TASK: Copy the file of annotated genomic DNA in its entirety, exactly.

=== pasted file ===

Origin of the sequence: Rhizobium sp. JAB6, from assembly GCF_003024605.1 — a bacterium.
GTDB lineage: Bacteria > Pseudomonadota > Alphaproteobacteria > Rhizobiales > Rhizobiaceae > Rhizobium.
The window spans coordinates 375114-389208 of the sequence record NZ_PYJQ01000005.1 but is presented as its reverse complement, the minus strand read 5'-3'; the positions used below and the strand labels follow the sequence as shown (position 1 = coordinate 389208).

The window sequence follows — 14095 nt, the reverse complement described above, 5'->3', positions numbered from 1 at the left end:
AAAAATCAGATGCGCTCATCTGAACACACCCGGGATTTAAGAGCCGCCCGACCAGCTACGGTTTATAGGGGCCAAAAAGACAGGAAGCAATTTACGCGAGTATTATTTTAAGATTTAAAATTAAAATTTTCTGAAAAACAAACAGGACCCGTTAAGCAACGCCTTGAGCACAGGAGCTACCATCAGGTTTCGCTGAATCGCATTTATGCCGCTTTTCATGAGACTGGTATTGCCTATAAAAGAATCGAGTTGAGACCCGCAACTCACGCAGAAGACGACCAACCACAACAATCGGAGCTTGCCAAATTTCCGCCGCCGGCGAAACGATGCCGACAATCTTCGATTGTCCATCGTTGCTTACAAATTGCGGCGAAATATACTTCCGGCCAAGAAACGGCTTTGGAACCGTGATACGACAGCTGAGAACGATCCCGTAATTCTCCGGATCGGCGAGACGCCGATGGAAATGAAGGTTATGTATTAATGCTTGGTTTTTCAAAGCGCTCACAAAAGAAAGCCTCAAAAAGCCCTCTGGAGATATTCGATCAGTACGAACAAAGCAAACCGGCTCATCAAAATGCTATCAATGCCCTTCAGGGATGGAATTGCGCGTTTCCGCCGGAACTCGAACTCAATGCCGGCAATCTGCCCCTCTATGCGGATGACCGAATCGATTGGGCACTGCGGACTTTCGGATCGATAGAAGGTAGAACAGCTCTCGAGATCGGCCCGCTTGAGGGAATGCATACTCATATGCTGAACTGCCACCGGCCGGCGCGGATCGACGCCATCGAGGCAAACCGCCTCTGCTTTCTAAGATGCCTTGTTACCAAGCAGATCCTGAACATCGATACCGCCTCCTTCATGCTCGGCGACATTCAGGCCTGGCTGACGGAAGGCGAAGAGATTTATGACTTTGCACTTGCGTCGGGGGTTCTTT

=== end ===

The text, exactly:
Origin of the sequence: Rhizobium sp. JAB6, from assembly GCF_003024605.1 — a bacterium.
GTDB lineage: Bacteria > Pseudomonadota > Alphaproteobacteria > Rhizobiales > Rhizobiaceae > Rhizobium.
The window spans coordinates 375114-389208 of the sequence record NZ_PYJQ01000005.1 but is presented as its reverse complement, the minus strand read 5'-3'; the positions used below and the strand labels follow the sequence as shown (position 1 = coordinate 389208).

The window sequence follows — 14095 nt, the reverse complement described above, 5'->3', positions numbered from 1 at the left end:
AAAAATCAGATGCGCTCATCTGAACACACCCGGGATTTAAGAGCCGCCCGACCAGCTACGGTTTATAGGGGCCAAAAAGACAGGAAGCAATTTACGCGAGTATTATTTTAAGATTTAAAATTAAAATTTTCTGAAAAACAAACAGGACCCGTTAAGCAACGCCTTGAGCACAGGAGCTACCATCAGGTTTCGCTGAATCGCATTTATGCCGCTTTTCATGAGACTGGTATTGCCTATAAAAGAATCGAGTTGAGACCCGCAACTCACGCAGAAGACGACCAACCACAACAATCGGAGCTTGCCAAATTTCCGCCGCCGGCGAAACGATGCCGACAATCTTCGATTGTCCATCGTTGCTTACAAATTGCGGCGAAATATACTTCCGGCCAAGAAACGGCTTTGGAACCGTGATACGACAGCTGAGAACGATCCCGTAATTCTCCGGATCGGCGAGACGCCGATGGAAATGAAGGTTATGTATTAATGCTTGGTTTTTCAAAGCGCTCACAAAAGAAAGCCTCAAAAAGCCCTCTGGAGATATTCGATCAGTACGAACAAAGCAAACCGGCTCATCAAAATGCTATCAATGCCCTTCAGGGATGGAATTGCGCGTTTCCGCCGGAACTCGAACTCAATGCCGGCAATCTGCCCCTCTATGCGGATGACCGAATCGATTGGGCACTGCGGACTTTCGGATCGATAGAAGGTAGAACAGCTCTCGAGATCGGCCCGCTTGAGGGAATGCATACTCATATGCTGAACTGCCACCGGCCGGCGCGGATCGACGCCATCGAGGCAAACCGCCTCTGCTTTCTAAGATGCCTTGTTACCAAGCAGATCCTGAACATCGATACCGCCTCCTTCATGCTCGGCGACATTCAGGCCTGGCTGACGGAAGGCGAAGAGATTTATGACTTTGCACTTGCGTCGGGGGTTCTTT